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What trajectory do you want for your farm operation?What trajectory do you want for your farm operation?

Match the growth you want for your operation to your growth as a leader.

Darren Frye

June 13, 2022

4 Min Read
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For farm leaders, one of the unique responsibilities of a leader is to envision the future of the operation. When you think about your operation’s future, what do you see? What do you want the operation to look like in five years? Ten years?

Some farm leaders’ visions for the future might involve growth of some type – whether that’s in terms of additional acres, additional side businesses, or additional family members working in the operation.  Whatever it may be, there’s a trajectory that you want your farm to be on in order to reach the vision and goals for the future.

Getting there

One thing that’s certainly been consistent in the past 15-20 years in farming is that increasingly complex skill sets are being demanded of farm leaders. Many of the skills that got farmers to where they are now aren’t necessarily the same skills that will help them achieve the vision and goals around where they want the farm to be in the future.

Another way to think of it is: What will help you reach your future goals isn’t necessarily working harder in the way many of us thought about “working harder” in the past. It’s honing in on the types of skills that you as the leader are going to need to build and use more and more as the current operating environment demands it – thinking as the CEO of your operation.

The trajectory of the farm leader who wants their business to thrive into the future is one focused on building skills – not only regarding production, but business, financial and management skills, as well – to stay competitive. Indeed, the only sustainable competitive advantage for any business has generally been to be able to learn more quickly and adapt faster than the competition.

Questions to ask

Farm leaders will want to think of themselves and their own leadership and management skills as part of that advantage equation. Here are a few questions to ask yourself as you think about areas to invest in yourself to build your skills.

  1. What’s one area where focusing on building my skills would potentially provide the greatest return? Think about what’s most important to the bottom line of your farm business. Producing a great crop is obviously key. Keep thinking about some of the other most crucial aspects. Which ones could you invest in learning more to make a difference in your farm’s success?

  2. What skills would a CEO of a Fortune 500 company be focusing on building – and how can I adapt that to my farm’s situation and needs? The best leaders have a “growth” mentality when it comes to their ability to adapt and change – and to adapt and lead their businesses. They believe they can always learn something new for the benefit of their business – they’ve never “arrived.”

  3. How can I make a plan to make progress and stay accountable to my skill-building goals? Who can I enlist to help me? Getting concrete about your plans to develop your goals,  including timelines, specific actions and ways to stay on track, is what will help you keep this work in front of you for the long-term. Consider asking someone – whether inside your operation or a third-party advisor – to help you stick to your plan and timelines for skill-building. They can help you stay on track with these goals, which ultimately helps you stay on track to your bigger goals for your operation.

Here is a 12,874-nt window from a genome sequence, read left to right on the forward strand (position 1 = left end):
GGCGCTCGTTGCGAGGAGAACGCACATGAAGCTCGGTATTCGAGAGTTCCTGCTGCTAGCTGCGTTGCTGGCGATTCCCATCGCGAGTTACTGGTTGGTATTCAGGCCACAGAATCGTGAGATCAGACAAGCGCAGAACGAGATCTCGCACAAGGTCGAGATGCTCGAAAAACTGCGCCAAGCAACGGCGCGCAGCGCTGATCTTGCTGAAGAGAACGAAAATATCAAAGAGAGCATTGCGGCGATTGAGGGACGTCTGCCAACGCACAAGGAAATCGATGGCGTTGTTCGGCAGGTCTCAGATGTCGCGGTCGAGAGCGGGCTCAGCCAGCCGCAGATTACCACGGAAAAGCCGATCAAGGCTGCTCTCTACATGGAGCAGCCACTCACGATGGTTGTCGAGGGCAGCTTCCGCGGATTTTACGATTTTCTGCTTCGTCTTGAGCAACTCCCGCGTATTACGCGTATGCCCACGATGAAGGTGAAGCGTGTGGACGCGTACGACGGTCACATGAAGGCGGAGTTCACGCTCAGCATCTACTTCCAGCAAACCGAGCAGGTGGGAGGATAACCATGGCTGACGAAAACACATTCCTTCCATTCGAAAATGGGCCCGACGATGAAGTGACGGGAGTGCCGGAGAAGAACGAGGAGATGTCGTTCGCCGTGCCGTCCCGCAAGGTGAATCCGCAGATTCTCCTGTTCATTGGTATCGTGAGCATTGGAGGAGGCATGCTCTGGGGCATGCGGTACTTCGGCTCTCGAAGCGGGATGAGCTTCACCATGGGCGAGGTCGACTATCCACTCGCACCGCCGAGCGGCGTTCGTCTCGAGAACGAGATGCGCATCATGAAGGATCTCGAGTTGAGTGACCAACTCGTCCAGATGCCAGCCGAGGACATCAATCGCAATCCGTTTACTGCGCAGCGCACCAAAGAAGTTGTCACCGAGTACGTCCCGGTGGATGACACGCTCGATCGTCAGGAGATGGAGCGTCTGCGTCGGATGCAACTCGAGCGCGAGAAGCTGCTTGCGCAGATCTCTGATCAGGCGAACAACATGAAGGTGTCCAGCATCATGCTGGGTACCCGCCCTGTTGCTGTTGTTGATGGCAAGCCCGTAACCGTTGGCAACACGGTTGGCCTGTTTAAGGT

Grain marketing goals

Many farmers say that grain marketing isn’t their favorite thing to spend time on. Yet grain marketing is one of the top business drivers impacting the level of success that the farm operation can experience.

Choosing to learn more about the markets – from different marketing tools that are available to learning more about your own individual marketing personality – can be a game-changer for a leader and their operation.

Farmers have also found that working with our market advisors has helped ease their minds. The advisors help farmer clients with planning and execution around marketing decisions and help keep them up to speed on the current rapidly-changing grain market situation and how it impacts their operation.

Get a free week-long trial of our marketing information service (MarketView Basic). Your free trial includes regular audio and video updates, technical analysis, recommendations and more. Learn more about our market advisor programs and offerings at www.waterstreetconsulting.com.

The opinions of the author are not necessarily those of Farm Futures or Farm Progress. 

About the Author(s)

Darren Frye

CEO, Water Street Solutions

Darren Frye grew up on an innovative, integrated Illinois farm. He began trading commodities in 1982 and started his first business in 1987, specializing in fertilizer distribution and crop consulting. In 1994 he started a consulting business, Water Street Solutions to help Midwest farmers become more successful through financial analysis, crop insurance, marketing consulting and legacy planning. The mission of Finance First is to get you to look at spreadsheets and see opportunity, to see your business for what it can be, and to help you build your agricultural legacy.

Visit Water Street Solutions

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